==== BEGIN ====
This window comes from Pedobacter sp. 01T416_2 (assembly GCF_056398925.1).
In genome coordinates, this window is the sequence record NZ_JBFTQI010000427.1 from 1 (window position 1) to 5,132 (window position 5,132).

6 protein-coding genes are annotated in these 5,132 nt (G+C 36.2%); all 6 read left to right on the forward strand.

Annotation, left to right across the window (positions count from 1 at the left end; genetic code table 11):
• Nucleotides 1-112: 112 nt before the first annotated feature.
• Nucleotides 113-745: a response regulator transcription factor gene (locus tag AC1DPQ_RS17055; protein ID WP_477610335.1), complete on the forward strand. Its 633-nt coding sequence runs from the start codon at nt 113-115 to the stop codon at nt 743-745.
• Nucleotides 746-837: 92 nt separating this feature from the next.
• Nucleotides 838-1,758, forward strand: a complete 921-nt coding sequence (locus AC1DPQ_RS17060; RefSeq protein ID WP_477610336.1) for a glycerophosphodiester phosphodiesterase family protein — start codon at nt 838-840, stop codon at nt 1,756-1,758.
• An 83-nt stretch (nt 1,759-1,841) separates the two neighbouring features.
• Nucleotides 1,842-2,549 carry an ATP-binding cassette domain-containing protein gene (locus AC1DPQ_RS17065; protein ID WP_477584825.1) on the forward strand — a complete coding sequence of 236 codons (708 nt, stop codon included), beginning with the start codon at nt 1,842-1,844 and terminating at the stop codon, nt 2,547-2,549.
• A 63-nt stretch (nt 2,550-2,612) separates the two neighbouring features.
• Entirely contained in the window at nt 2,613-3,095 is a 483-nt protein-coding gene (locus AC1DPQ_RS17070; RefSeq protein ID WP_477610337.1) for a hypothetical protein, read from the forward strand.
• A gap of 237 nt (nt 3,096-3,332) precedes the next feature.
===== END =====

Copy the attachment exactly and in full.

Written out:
This window comes from Pedobacter sp. 01T416_2 (assembly GCF_056398925.1).
In genome coordinates, this window is the sequence record NZ_JBFTQI010000427.1 from 1 (window position 1) to 5,132 (window position 5,132).

6 protein-coding genes are annotated in these 5,132 nt (G+C 36.2%); all 6 read left to right on the forward strand.

Annotation, left to right across the window (positions count from 1 at the left end; genetic code table 11):
• Nucleotides 1-112: 112 nt before the first annotated feature.
• Nucleotides 113-745: a response regulator transcription factor gene (locus tag AC1DPQ_RS17055; protein ID WP_477610335.1), complete on the forward strand. Its 633-nt coding sequence runs from the start codon at nt 113-115 to the stop codon at nt 743-745.
• Nucleotides 746-837: 92 nt separating this feature from the next.
• Nucleotides 838-1,758, forward strand: a complete 921-nt coding sequence (locus AC1DPQ_RS17060; RefSeq protein ID WP_477610336.1) for a glycerophosphodiester phosphodiesterase family protein — start codon at nt 838-840, stop codon at nt 1,756-1,758.
• An 83-nt stretch (nt 1,759-1,841) separates the two neighbouring features.
• Nucleotides 1,842-2,549 carry an ATP-binding cassette domain-containing protein gene (locus AC1DPQ_RS17065; protein ID WP_477584825.1) on the forward strand — a complete coding sequence of 236 codons (708 nt, stop codon included), beginning with the start codon at nt 1,842-1,844 and terminating at the stop codon, nt 2,547-2,549.
• A 63-nt stretch (nt 2,550-2,612) separates the two neighbouring features.
• Entirely contained in the window at nt 2,613-3,095 is a 483-nt protein-coding gene (locus AC1DPQ_RS17070; RefSeq protein ID WP_477610337.1) for a hypothetical protein, read from the forward strand.
• A gap of 237 nt (nt 3,096-3,332) precedes the next feature.